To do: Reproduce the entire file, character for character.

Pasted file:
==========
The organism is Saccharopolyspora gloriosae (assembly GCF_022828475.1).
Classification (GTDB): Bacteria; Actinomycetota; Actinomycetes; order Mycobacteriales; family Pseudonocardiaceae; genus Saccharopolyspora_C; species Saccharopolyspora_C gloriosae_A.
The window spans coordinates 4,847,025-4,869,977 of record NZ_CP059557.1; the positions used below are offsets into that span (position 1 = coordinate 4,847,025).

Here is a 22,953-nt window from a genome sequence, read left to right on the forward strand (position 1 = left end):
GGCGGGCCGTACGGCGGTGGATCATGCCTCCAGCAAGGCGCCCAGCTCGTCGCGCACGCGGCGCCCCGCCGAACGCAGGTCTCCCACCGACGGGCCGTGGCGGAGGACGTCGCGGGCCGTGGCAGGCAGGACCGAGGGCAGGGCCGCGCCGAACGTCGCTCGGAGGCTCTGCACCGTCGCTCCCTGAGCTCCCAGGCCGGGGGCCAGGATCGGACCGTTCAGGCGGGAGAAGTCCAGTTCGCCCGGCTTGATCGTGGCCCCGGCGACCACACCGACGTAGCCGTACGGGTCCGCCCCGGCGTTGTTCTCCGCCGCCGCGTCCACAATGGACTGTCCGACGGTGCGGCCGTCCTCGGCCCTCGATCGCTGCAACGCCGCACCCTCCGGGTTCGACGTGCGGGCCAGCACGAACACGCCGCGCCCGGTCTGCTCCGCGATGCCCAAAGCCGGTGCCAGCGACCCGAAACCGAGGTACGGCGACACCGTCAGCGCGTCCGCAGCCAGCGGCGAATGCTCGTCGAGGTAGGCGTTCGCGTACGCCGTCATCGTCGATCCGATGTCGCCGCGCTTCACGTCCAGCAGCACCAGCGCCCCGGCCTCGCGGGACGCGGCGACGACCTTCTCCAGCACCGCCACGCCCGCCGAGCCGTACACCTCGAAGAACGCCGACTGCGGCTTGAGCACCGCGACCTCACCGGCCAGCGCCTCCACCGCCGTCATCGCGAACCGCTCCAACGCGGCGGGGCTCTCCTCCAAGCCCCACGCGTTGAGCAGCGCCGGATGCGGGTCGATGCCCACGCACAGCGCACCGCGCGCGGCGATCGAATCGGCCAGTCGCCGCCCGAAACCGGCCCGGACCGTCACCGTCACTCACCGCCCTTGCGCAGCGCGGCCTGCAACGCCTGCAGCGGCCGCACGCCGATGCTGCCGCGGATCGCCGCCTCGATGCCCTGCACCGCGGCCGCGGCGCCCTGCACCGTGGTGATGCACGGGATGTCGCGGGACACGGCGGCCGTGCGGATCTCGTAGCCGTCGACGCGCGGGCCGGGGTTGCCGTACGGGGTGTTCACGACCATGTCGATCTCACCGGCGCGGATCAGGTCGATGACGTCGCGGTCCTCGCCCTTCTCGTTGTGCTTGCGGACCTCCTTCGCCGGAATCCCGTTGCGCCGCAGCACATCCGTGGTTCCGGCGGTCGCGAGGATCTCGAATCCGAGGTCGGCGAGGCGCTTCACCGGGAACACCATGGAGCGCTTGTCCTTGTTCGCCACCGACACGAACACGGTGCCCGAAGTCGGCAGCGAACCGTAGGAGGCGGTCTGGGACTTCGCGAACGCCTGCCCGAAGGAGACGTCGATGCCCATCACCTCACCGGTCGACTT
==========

The organism is Saccharopolyspora gloriosae (assembly GCF_022828475.1).
Classification (GTDB): Bacteria; Actinomycetota; Actinomycetes; order Mycobacteriales; family Pseudonocardiaceae; genus Saccharopolyspora_C; species Saccharopolyspora_C gloriosae_A.
The window spans coordinates 4,847,025-4,869,977 of record NZ_CP059557.1; the positions used below are offsets into that span (position 1 = coordinate 4,847,025).

Here is a 22,953-nt window from a genome sequence, read left to right on the forward strand (position 1 = left end):
GGCGGGCCGTACGGCGGTGGATCATGCCTCCAGCAAGGCGCCCAGCTCGTCGCGCACGCGGCGCCCCGCCGAACGCAGGTCTCCCACCGACGGGCCGTGGCGGAGGACGTCGCGGGCCGTGGCAGGCAGGACCGAGGGCAGGGCCGCGCCGAACGTCGCTCGGAGGCTCTGCACCGTCGCTCCCTGAGCTCCCAGGCCGGGGGCCAGGATCGGACCGTTCAGGCGGGAGAAGTCCAGTTCGCCCGGCTTGATCGTGGCCCCGGCGACCACACCGACGTAGCCGTACGGGTCCGCCCCGGCGTTGTTCTCCGCCGCCGCGTCCACAATGGACTGTCCGACGGTGCGGCCGTCCTCGGCCCTCGATCGCTGCAACGCCGCACCCTCCGGGTTCGACGTGCGGGCCAGCACGAACACGCCGCGCCCGGTCTGCTCCGCGATGCCCAAAGCCGGTGCCAGCGACCCGAAACCGAGGTACGGCGACACCGTCAGCGCGTCCGCAGCCAGCGGCGAATGCTCGTCGAGGTAGGCGTTCGCGTACGCCGTCATCGTCGATCCGATGTCGCCGCGCTTCACGTCCAGCAGCACCAGCGCCCCGGCCTCGCGGGACGCGGCGACGACCTTCTCCAGCACCGCCACGCCCGCCGAGCCGTACACCTCGAAGAACGCCGACTGCGGCTTGAGCACCGCGACCTCACCGGCCAGCGCCTCCACCGCCGTCATCGCGAACCGCTCCAACGCGGCGGGGCTCTCCTCCAAGCCCCACGCGTTGAGCAGCGCCGGATGCGGGTCGATGCCCACGCACAGCGCACCGCGCGCGGCGATCGAATCGGCCAGTCGCCGCCCGAAACCGGCCCGGACCGTCACCGTCACTCACCGCCCTTGCGCAGCGCGGCCTGCAACGCCTGCAGCGGCCGCACGCCGATGCTGCCGCGGATCGCCGCCTCGATGCCCTGCACCGCGGCCGCGGCGCCCTGCACCGTGGTGATGCACGGGATGTCGCGGGACACGGCGGCCGTGCGGATCTCGTAGCCGTCGACGCGCGGGCCGGGGTTGCCGTACGGGGTGTTCACGACCATGTCGATCTCACCGGCGCGGATCAGGTCGATGACGTCGCGGTCCTCGCCCTTCTCGTTGTGCTTGCGGACCTCCTTCGCCGGAATCCCGTTGCGCCGCAGCACATCCGTGGTTCCGGCGGTCGCGAGGATCTCGAATCCGAGGTCGGCGAGGCGCTTCACCGGGAACACCATGGAGCGCTTGTCCTTGTTCGCCACCGACACGAACACGGTGCCCGAAGTCGGCAGCGAACCGTAGGAGGCGGTCTGGGACTTCGCGAACGCCTGCCCGAAGGAGACGTCGATGCCCATCACCTCACCGGTCGACTT